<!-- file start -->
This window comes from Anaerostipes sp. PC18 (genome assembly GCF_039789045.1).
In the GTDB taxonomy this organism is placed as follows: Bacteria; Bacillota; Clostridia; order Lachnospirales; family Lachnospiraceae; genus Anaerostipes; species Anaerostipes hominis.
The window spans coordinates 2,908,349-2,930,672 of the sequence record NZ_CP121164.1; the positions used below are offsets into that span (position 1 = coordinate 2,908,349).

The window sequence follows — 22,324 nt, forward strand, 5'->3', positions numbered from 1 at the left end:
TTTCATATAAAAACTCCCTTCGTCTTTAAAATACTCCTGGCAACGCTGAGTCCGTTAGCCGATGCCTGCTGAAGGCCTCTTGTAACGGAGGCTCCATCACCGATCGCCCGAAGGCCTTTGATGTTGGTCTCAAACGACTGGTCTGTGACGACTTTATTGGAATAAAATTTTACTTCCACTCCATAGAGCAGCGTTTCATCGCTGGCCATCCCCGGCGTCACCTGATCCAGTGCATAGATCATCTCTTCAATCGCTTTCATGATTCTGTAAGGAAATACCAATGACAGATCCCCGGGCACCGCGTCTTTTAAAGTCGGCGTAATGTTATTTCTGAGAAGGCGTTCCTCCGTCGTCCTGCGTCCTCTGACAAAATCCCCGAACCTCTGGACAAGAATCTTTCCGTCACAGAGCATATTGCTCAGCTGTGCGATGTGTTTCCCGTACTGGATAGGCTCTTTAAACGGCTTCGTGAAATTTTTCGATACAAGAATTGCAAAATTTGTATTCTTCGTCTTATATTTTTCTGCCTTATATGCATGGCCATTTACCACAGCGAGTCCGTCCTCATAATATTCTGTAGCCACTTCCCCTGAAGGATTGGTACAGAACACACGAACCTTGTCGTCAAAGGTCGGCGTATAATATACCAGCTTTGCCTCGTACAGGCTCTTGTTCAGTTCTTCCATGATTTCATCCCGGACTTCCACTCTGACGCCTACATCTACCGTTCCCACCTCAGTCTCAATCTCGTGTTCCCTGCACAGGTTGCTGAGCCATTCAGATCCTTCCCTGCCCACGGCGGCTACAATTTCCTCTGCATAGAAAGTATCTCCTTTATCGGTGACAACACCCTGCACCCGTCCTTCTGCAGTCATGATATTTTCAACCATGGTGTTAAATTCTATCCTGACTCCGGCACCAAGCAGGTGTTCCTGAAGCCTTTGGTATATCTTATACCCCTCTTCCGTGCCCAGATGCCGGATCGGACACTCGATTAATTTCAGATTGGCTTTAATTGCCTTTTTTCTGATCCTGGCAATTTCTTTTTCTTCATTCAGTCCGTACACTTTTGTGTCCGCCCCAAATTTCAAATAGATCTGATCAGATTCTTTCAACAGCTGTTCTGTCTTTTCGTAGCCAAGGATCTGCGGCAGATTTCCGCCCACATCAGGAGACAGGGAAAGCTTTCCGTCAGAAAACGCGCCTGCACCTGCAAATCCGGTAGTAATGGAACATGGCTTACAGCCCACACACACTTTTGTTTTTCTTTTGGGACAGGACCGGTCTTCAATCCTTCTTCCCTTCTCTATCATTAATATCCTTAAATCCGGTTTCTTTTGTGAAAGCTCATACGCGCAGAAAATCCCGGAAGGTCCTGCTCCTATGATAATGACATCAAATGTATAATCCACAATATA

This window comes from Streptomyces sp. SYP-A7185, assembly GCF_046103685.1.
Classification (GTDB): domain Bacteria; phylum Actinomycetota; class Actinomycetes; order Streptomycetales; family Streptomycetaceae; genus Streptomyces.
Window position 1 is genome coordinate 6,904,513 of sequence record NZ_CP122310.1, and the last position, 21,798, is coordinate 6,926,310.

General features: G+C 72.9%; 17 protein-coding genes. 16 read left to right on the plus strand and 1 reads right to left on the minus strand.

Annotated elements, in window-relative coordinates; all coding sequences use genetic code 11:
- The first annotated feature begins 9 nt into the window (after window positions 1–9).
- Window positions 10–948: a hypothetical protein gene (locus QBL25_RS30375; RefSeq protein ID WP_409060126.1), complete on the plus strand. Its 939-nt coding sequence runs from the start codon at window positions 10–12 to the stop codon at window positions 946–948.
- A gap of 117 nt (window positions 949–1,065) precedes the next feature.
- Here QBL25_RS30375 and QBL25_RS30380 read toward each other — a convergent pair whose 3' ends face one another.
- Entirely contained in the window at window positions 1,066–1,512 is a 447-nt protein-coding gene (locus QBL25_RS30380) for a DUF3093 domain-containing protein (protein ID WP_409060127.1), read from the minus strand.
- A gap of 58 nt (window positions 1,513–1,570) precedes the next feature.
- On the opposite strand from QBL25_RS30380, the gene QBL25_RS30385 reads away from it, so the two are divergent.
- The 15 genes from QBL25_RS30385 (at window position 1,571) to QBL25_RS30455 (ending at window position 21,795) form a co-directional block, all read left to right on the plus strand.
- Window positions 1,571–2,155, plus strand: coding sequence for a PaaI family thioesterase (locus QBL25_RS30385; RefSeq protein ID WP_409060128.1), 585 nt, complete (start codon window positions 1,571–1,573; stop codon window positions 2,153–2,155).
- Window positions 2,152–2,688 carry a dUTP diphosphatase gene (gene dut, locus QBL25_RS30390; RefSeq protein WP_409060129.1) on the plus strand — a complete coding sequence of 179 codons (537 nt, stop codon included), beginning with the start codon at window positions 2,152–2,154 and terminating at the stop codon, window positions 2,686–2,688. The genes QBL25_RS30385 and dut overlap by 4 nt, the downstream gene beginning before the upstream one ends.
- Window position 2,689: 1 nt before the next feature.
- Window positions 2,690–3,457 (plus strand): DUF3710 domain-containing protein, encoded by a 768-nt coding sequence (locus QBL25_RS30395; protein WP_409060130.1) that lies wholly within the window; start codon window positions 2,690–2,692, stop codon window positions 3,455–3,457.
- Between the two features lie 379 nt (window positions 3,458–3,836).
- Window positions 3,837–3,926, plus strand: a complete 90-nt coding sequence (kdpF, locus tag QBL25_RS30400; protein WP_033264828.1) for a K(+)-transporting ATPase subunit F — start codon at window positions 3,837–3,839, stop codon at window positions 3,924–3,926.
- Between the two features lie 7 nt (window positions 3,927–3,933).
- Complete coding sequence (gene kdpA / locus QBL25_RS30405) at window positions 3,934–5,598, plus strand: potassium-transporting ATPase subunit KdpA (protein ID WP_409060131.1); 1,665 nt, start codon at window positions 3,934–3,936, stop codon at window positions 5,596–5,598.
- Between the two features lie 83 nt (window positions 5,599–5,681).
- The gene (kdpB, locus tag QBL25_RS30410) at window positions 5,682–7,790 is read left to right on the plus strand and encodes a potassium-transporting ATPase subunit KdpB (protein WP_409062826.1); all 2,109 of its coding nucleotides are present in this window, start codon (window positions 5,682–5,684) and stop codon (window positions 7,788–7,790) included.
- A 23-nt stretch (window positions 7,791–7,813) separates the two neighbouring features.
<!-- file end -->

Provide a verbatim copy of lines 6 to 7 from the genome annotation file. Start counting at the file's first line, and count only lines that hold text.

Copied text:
This window comes from Streptomyces sp. SYP-A7185, assembly GCF_046103685.1.
Classification (GTDB): domain Bacteria; phylum Actinomycetota; class Actinomycetes; order Streptomycetales; family Streptomycetaceae; genus Streptomyces.